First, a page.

I actually almost forgot that I had to stop playing games so that I could write about one.
So I wrapped up a couple of games I've been meaning to, thus clearing the way to put some serious work in on other games. But there was one game today I felt inspired to play for this project for no particular reason other than it just makes me smile.
Derrick the Deathfin, released on the PSN a few months back, is the first game to be completely molded from papercraft, or the art of cutting and folding colored paper into shapes that resemble things, in this case, entire oceans of sea creatures and features. You play as a shark, aptly named Derrick, and you're mission is simple: eat everything in your path to make it to the end of each level without dying. The longer you go without a snack, the quicker you will die. You literally just swim about and obliterate everything in your path, even taking to the skies at some points in the levels to leap out of the water and eat birds, people or anything else that might be feeling safe above the waves.
The ultimate goal in the game is to take down evil, polluting corporations who are damaging the fragile ecosystems of the oceans with their machinery and toxic materials. Sure, it has a small political agenda, but what else could you do with a game about a shark?
The art style is just amazing. The development team literally built every character out of papercraft, then had their creations recreated in digital form. If you didn't know any better, it would be easy to think that you were just watching someone dangle papercrafted sea creatures on filament in front of cardboard cutout backdrops. In an industry where graphics are at the forefront of every discussion of how good a game is, it's refreshing to see an artistic and fun approach to the visual style of the game.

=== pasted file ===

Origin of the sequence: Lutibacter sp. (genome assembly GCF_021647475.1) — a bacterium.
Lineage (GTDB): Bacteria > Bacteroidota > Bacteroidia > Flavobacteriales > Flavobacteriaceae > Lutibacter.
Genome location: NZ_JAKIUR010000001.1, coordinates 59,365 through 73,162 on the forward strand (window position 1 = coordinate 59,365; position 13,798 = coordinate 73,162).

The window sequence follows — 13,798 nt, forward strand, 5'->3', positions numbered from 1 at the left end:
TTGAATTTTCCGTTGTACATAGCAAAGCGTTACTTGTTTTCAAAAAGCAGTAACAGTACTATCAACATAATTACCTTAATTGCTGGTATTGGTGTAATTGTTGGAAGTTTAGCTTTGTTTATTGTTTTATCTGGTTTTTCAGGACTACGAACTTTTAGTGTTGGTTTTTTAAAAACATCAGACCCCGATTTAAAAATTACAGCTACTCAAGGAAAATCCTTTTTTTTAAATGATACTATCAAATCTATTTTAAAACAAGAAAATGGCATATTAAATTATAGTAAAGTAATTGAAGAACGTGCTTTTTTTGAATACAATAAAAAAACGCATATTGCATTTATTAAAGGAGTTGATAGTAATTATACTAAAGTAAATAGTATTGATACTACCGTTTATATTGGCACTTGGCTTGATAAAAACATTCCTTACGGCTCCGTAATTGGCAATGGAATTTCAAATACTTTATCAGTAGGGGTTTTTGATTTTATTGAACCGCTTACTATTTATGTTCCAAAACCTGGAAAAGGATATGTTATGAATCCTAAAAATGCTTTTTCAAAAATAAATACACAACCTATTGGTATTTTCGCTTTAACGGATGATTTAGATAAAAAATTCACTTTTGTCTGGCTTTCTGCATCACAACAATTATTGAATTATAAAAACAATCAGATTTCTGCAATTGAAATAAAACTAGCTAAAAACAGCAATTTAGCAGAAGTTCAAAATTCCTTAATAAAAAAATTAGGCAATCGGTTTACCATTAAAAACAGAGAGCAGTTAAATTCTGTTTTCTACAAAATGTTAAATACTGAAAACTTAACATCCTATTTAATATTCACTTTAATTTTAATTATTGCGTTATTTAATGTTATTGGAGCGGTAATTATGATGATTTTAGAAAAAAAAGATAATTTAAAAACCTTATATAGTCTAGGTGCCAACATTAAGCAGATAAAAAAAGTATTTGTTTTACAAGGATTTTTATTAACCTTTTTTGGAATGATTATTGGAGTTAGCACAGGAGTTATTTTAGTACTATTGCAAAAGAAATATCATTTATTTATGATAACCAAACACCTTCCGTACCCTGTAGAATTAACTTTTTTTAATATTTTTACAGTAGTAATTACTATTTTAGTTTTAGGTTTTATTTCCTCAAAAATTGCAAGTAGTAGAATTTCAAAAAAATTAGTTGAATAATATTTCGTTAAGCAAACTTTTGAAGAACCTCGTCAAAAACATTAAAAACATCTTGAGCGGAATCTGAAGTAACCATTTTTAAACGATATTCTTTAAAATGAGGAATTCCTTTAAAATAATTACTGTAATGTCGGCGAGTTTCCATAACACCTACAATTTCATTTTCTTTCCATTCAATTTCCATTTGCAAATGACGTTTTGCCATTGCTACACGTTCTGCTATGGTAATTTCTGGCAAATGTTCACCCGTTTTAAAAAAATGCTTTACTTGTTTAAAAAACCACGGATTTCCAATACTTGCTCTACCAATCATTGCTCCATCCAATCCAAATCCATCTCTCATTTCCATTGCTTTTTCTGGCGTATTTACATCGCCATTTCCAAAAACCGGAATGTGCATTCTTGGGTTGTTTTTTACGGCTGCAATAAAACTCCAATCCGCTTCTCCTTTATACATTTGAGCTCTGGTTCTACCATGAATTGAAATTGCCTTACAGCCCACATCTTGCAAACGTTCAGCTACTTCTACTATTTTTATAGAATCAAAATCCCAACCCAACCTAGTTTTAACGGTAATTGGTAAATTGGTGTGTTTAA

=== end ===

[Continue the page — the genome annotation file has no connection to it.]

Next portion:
Eventually, the game gets repetitive, and some of the gameplay mechanics get frustrating, especially when attempting to complete certain objectives. That was the main reason for me deciding I was done with the game tonight. If you can't advance any further without achieving a goal, but that goal is frustratingly difficult to reach because the controls just aren't as tight as they should be, then it's really hard to keep playing, no matter how creative it looks when you fail over and over again.
It's a fun little game, and one I enjoyed playing, but without much replayability, it quickly falls into that category of "Glad I Played," but won't get much playtime in the future unless I feel really froggy and want to clean up some missing trophies.
Makes me want to go to an aquarium, to be honest. And any video game that makes you want to go out and do real things in the real world is accomplishing something much greater than simple digital entertainment.